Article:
Another Bishop’s meeting, another statement. At this point it is to be expected that such a statement is out of touch in many ways with the expressed will of the church. I will comment on a few things briefly, but be forewarned, I will comment out of order.
“We affirm the fruitful and creative ministries in our annual conferences. Recognizing that “the Annual Conference is the basic body of the church” (BOD, 33), there is an emerging discernment that the power and hope in our connection resides in the annual conference, which is closer to local churches and better
honors our different contexts. And there is a strong conviction that we cannot arrive at solutions that enhance our unity in our legislative processes.”
First, the problem is not that we can not arrive at those things legislatively, it is that we will not do so by our refusal to listen to the one voice of the United Methodist Church. It is not that we are unable, and frankly saying so is simply a way to excuse our stiff necked pride. We will not. There is a process that we trust the Holy Spirit to work through. If we believe that the Spirit is, then the decisions matter, if we do not think the Spirit is, then why are any of us here? It doesn’t get much simpler than that. Is the Spirit moving or not. Will we sacrificed our stiff necked pride in favor of the will of the church or not. Not can’t, but won’t. Frankly, I think that is a sin.
Moving past that, the idea that the hope of the church is in the Annual Conference is interesting I guess, but it is the exact type of reaction that the Bishops are saying that we need to avoid. This is only brought up because we refuse to listen to the only voice of the United Methodist Church. We won’t listen to the voice of the church, so let’s take the battle to a smaller field instead. That is not only reactionary, but it is more damaging, not less. Why stop at the Annual Conference, let’s take the fight to the local church and split them too. That is the inevitable result after all.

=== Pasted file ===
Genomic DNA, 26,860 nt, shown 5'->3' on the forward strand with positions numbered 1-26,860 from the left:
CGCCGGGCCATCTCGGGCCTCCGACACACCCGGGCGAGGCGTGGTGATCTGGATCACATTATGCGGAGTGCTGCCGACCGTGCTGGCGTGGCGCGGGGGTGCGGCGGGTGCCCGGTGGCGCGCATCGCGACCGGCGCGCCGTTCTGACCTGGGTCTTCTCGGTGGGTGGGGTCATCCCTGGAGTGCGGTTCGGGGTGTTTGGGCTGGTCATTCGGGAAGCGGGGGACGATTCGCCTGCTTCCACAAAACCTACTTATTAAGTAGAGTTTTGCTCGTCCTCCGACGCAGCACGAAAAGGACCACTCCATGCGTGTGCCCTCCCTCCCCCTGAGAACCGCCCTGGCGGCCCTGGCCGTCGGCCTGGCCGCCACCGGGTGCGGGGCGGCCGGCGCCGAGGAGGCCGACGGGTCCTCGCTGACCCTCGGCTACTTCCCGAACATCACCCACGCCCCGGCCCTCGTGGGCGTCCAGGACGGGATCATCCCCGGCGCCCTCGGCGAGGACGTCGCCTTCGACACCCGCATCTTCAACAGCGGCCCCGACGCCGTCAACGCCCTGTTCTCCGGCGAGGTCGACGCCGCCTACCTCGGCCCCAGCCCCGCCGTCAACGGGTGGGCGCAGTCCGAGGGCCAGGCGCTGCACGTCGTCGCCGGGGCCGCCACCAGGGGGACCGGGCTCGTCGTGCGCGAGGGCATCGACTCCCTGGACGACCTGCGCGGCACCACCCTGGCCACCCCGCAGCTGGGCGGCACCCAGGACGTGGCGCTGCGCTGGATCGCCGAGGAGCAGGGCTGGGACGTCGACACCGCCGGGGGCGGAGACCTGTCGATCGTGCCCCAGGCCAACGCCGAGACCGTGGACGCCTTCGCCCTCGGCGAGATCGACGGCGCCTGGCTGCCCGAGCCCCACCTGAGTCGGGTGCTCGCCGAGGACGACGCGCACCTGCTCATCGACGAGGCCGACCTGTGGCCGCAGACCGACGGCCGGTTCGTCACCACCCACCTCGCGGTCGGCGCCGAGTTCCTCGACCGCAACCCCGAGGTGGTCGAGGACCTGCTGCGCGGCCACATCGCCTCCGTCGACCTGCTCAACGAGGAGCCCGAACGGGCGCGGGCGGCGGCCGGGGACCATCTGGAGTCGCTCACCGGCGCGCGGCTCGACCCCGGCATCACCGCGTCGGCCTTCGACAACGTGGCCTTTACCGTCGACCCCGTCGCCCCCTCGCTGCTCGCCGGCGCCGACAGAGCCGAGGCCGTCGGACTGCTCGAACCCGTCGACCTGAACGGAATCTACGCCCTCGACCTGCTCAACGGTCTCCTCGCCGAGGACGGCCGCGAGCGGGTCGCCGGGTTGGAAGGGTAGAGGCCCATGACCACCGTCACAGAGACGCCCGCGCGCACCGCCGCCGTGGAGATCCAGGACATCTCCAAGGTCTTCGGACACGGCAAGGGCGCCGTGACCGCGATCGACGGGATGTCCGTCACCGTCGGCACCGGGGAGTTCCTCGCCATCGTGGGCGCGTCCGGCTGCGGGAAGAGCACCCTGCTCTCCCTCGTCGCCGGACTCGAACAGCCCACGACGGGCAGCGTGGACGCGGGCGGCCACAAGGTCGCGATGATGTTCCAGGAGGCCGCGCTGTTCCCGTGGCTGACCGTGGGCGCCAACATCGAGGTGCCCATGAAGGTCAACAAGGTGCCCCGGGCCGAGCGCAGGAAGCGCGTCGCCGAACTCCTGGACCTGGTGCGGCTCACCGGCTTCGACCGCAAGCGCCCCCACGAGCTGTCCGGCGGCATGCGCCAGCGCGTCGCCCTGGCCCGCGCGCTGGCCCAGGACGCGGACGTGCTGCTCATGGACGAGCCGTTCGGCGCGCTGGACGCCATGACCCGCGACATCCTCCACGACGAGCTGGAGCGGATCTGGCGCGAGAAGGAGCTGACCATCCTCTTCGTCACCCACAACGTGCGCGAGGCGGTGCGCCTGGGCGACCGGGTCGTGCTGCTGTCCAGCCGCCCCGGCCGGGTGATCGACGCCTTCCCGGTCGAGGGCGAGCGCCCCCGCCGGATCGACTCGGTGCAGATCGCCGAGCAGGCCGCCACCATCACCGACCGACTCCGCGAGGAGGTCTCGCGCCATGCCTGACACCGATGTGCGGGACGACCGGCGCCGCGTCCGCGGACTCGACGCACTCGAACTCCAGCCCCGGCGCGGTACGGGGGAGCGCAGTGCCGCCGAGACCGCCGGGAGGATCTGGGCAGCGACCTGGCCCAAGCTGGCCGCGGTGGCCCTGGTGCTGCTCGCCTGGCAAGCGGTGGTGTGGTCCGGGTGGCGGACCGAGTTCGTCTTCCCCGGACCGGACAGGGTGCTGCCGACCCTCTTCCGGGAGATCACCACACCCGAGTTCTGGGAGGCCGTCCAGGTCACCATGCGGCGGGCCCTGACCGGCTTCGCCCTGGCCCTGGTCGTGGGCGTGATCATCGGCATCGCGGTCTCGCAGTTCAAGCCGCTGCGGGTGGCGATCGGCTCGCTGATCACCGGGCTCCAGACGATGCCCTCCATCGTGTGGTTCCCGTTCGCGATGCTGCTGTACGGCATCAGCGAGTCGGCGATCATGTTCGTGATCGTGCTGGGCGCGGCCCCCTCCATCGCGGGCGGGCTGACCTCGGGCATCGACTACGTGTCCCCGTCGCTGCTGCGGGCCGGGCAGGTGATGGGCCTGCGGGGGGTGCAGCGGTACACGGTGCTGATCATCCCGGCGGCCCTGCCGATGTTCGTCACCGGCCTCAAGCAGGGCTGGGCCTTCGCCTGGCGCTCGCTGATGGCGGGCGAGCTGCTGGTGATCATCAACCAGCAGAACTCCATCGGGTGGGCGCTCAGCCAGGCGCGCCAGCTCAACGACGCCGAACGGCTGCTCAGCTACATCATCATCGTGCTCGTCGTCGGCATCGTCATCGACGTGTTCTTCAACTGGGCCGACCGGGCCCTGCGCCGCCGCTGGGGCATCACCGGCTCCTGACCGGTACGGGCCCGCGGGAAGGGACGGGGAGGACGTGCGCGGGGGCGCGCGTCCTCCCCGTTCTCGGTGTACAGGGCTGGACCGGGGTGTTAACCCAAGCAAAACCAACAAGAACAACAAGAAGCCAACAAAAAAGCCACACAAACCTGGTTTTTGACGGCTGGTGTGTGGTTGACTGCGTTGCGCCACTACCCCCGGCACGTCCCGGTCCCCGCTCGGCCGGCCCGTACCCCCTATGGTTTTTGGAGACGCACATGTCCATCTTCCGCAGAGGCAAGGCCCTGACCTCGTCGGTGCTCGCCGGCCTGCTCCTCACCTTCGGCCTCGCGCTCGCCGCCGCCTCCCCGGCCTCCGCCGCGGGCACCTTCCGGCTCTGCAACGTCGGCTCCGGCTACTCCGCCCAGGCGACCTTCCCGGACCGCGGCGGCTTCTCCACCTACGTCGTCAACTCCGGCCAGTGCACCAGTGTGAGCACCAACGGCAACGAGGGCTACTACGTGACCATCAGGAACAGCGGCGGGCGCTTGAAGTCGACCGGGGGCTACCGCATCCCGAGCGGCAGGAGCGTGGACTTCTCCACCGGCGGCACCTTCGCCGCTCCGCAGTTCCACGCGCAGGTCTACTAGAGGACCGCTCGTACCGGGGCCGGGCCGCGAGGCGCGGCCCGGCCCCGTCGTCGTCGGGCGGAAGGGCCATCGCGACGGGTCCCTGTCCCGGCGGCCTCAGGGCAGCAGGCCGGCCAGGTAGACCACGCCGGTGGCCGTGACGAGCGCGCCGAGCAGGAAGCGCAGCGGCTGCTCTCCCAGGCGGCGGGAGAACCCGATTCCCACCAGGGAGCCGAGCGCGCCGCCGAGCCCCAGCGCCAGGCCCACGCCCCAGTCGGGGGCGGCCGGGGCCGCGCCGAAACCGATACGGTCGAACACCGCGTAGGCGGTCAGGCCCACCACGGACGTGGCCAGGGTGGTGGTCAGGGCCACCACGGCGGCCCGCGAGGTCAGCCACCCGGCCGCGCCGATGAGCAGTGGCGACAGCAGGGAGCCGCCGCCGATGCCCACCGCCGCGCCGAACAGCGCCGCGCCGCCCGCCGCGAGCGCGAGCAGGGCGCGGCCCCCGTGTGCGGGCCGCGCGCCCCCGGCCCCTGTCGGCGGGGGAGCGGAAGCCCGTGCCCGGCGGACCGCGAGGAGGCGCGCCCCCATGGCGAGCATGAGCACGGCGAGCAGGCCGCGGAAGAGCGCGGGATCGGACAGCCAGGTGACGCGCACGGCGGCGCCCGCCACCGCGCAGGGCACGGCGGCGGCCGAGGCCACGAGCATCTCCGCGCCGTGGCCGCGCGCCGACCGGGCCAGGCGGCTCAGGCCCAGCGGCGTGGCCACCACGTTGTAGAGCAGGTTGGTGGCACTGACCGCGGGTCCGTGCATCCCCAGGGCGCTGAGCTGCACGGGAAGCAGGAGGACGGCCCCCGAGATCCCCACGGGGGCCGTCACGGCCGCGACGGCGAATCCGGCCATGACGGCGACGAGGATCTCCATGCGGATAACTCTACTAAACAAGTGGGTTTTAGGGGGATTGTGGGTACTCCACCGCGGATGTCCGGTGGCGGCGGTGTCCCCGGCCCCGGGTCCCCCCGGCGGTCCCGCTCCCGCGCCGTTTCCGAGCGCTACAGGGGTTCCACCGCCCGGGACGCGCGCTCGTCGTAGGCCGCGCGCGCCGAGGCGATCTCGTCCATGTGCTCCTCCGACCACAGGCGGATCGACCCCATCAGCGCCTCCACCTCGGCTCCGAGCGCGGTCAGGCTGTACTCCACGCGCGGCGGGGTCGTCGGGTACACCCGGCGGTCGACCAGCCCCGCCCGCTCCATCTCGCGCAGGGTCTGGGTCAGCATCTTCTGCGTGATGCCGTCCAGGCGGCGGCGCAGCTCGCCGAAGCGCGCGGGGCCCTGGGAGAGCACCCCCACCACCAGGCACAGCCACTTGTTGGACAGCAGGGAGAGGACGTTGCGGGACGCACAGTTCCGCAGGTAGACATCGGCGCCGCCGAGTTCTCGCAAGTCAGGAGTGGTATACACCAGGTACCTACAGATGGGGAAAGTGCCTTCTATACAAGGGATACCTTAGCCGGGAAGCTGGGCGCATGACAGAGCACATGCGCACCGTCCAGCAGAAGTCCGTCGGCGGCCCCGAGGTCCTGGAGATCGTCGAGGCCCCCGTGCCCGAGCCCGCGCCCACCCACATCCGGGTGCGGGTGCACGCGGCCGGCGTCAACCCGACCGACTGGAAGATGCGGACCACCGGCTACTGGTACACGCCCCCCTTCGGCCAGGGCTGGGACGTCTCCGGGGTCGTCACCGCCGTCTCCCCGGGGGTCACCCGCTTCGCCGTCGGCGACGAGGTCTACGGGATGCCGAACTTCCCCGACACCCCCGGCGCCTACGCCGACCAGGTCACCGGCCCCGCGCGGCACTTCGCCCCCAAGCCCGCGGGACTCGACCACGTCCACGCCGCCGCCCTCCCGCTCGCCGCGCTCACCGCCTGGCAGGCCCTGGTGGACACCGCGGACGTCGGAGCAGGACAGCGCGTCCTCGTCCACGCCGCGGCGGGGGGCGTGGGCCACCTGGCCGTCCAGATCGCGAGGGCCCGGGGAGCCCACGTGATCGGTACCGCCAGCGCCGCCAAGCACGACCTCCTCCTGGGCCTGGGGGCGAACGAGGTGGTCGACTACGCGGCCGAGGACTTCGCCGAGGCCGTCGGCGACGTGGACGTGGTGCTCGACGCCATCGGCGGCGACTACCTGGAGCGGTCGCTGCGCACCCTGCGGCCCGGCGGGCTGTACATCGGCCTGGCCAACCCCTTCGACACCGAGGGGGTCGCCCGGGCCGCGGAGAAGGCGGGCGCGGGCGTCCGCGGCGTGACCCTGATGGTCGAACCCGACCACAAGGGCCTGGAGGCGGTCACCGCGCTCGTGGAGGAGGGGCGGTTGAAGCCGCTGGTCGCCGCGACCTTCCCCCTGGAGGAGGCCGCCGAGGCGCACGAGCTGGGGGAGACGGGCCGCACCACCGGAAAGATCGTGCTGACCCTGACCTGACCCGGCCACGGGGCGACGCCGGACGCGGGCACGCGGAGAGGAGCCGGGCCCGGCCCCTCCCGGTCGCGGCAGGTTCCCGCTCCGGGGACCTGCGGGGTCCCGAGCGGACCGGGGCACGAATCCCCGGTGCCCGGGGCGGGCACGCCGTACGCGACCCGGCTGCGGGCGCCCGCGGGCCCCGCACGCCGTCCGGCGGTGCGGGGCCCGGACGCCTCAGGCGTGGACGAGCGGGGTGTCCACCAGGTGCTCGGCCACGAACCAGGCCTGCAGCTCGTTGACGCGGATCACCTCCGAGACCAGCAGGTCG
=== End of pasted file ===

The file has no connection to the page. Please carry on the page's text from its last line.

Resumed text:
Finally, let’s deal with this idea of “context” again. Sin is not contextual. So long as the Bishops continue to treat it as such, then they have utterly failed at their self description of being “preachers, teachers, shepherds, mediators, and missional strategists who appoint clergy and lead annual conferences to make disciples for the transformation of the world”. For all the talk of context, the reality is that there is sin and there is holy living. If we allow the discussion to drift from those terms, then we are no longer speaking of the things of God, but rather the politics of men. That is the entirety of our problem. Traditionalists will speak about the questions of sin in terms of holy living, and they are correct to, but they apply God’s moral law without any form of grace all to often. Progressives will often speak in terms of justice, and they are right to, but all to often they speak in terms of human justice and offer grace without any form of God’s moral law. Way to infrequently do we ever here of both spoken about. Combine that with the numerous traditionalists that say the even attraction to a member of the same sex is a sin, which the United Methodist church does not say, and the progressive constant misrepresentation of what the United Methodist Church actually says using the rhetoric of separate but equal, etc. and you end up in a conflagration of rhetoric and argument where what the church has actually said is not even represented. The Bishops have collectively, and in some cases individually, contributed to and encouraged this by their own words on the topic. They will not call us to be faithful to the church, they will only try to find ways that our unfaithfulness fosters some improper notion of institutional unity.